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In January’s Microsoft security updates, there are two critical patches to speak of. The first is a vulnerability in Windows Print Spooler components, where a print server that receives a specially crafted print job could allow for remote code execution. This patch does require a restart, and is relevant for all supported editions of Windows 7 and Windows Server 2008 R2.
The second update is for vulnerabilities found in Microsoft XML Core Services. If a user views a specially crafted webpage using Internet Explorer, an attacker could potentially accomplish a remote code execution. This would be coupled, likely, with an email encouraging users to go to to this webpage. This patch may or may not require a restart.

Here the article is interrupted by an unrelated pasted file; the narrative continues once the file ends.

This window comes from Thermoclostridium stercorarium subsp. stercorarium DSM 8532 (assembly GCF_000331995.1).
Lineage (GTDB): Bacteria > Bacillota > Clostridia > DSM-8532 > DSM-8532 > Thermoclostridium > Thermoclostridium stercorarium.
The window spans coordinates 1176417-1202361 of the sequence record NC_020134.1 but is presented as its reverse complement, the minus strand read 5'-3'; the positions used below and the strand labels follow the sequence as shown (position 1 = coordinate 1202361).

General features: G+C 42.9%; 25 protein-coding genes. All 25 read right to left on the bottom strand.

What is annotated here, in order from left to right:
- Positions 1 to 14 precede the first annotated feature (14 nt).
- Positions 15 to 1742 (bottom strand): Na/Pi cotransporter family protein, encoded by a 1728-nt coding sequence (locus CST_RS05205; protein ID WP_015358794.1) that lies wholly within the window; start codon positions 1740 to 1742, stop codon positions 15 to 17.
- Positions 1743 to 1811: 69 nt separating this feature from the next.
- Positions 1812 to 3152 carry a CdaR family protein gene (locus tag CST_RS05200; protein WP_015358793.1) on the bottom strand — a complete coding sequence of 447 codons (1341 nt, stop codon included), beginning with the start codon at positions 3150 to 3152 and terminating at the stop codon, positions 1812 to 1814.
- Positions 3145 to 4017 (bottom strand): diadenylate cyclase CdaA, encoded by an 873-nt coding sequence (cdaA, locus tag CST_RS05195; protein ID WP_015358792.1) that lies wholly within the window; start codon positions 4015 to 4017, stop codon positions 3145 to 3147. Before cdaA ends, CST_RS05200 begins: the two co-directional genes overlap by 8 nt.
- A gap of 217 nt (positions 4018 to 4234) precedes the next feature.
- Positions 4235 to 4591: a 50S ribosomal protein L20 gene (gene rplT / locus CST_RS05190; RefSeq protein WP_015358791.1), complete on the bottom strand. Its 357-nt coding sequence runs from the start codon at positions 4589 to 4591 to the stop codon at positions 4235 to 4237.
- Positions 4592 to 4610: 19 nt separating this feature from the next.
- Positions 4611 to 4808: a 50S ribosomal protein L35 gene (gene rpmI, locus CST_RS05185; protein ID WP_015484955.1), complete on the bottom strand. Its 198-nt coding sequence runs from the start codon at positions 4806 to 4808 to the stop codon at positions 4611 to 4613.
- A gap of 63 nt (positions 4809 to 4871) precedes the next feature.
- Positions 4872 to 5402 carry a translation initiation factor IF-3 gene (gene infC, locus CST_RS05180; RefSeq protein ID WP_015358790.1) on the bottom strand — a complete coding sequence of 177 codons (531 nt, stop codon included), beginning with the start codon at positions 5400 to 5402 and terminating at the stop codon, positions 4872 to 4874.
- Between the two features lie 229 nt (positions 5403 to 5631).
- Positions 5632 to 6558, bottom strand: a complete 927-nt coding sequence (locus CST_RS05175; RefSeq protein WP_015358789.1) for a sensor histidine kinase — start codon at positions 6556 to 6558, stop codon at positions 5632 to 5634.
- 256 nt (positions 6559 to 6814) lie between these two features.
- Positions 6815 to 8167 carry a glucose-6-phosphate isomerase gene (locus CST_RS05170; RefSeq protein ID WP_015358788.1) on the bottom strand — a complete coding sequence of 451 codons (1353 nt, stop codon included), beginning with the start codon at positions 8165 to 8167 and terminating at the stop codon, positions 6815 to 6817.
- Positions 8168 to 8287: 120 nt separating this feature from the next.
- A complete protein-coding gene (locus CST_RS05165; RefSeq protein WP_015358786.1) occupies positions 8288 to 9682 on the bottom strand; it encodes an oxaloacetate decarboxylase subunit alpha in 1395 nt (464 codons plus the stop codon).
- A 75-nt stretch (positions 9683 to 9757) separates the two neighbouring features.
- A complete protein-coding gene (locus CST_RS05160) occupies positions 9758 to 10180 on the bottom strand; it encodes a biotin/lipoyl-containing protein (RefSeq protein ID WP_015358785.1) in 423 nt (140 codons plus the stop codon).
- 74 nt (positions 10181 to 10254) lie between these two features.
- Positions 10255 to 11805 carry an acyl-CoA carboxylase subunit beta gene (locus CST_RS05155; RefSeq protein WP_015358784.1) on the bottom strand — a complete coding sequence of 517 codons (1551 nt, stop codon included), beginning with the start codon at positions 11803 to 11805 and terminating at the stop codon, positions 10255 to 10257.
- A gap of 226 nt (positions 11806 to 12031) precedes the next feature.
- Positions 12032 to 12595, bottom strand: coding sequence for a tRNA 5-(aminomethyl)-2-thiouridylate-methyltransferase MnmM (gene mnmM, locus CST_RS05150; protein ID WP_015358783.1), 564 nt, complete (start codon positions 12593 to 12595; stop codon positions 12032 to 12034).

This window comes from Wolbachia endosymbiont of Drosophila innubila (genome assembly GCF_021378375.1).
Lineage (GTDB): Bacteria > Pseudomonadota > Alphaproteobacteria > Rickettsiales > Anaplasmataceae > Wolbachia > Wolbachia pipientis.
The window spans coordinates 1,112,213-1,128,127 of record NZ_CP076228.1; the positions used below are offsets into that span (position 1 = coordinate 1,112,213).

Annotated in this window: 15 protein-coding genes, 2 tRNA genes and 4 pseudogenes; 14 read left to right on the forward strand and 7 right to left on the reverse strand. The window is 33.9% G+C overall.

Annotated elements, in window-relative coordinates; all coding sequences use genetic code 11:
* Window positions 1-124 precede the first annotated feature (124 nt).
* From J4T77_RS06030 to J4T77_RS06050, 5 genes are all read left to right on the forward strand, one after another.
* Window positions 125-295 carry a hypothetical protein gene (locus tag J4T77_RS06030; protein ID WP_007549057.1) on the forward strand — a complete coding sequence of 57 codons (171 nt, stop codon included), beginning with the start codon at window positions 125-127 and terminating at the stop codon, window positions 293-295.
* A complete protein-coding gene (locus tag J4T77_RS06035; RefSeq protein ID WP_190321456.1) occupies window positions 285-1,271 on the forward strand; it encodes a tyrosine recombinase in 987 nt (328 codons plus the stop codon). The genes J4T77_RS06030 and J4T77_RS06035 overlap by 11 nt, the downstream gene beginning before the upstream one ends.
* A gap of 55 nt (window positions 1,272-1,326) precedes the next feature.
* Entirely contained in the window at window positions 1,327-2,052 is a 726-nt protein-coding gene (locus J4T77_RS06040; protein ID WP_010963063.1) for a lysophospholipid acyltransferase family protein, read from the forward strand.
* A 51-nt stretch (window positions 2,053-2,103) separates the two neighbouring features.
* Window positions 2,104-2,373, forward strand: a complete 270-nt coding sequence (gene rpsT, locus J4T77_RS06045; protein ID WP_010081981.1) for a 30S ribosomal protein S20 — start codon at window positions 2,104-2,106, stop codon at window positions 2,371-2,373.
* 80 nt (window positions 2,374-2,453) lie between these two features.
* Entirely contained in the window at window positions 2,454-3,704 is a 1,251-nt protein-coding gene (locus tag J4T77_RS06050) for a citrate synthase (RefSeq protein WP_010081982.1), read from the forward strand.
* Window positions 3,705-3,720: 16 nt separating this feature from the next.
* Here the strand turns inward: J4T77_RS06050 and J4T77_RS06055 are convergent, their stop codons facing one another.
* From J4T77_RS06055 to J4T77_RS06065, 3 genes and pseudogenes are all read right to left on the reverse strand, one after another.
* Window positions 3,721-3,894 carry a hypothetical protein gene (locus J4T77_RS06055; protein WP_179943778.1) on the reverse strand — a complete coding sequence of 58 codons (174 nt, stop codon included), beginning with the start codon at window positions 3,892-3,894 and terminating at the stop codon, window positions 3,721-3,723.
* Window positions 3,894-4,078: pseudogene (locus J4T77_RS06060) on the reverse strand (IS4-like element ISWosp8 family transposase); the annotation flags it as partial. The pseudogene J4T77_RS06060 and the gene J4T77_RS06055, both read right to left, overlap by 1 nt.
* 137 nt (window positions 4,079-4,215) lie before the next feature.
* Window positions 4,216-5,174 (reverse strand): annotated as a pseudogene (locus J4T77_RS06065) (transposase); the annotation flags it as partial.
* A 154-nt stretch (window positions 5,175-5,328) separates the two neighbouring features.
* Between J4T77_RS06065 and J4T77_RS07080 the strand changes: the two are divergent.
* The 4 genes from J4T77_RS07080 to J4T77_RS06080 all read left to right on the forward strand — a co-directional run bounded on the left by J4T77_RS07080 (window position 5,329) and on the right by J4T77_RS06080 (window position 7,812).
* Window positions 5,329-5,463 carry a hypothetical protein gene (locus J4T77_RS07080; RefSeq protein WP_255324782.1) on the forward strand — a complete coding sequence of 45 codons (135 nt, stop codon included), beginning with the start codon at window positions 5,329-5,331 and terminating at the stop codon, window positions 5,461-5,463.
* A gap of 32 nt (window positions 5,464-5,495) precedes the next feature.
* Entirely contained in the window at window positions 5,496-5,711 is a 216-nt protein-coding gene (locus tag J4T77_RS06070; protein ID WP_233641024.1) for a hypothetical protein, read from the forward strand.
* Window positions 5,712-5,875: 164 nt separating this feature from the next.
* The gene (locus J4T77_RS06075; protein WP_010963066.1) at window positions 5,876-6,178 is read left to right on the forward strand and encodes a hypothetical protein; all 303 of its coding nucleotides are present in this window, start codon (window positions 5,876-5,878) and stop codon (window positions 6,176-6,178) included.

This update affects Microsoft XML Core Services 3.0, Microsoft XML Core Services 4.0, and Microsoft Core Services 6.0 on all editions of Windows XP, Vista, Windows 7, Windows 8, and Windows RT among others, (check the bulletin for the full list of affected softwares).
The other five updates are all categorized as ‘important’, including three elevation of privilege vulnerabilities, a security feature bypass possibility in Windows, and a weakness in the Open Data Protocol that could allow, with a specially crafted HTTP request to an affected site, a denial of service attack.
One concern that many are having is the lack of an update for the zero-day Internet Explorer vulnerability that’s been the source of a watering hole attack against the Council of Foreign Relations. Microsoft has stated that they’re currently working on an update, and that it will be released as soon as possible. In the meantime, there is a Fix-IT that IE 6, 7, and 8 users can implement, and Microsoft urges their customers to upgrade to IE 9 or 10 that are currently unaffected.